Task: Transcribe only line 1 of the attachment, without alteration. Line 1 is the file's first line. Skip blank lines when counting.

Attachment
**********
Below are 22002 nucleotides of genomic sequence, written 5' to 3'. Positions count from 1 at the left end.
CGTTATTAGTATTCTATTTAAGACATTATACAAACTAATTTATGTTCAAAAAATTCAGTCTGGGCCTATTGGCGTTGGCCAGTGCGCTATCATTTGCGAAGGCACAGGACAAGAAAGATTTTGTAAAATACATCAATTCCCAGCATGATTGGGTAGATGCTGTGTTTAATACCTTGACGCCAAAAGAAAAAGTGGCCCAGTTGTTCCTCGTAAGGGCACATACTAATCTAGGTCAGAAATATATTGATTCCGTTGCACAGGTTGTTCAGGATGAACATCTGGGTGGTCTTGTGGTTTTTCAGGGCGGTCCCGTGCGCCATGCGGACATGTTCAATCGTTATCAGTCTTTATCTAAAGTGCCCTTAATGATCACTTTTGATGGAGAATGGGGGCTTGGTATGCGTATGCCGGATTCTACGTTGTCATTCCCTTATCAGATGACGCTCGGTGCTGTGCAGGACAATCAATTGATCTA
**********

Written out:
Below are 22002 nucleotides of genomic sequence, written 5' to 3'. Positions count from 1 at the left end.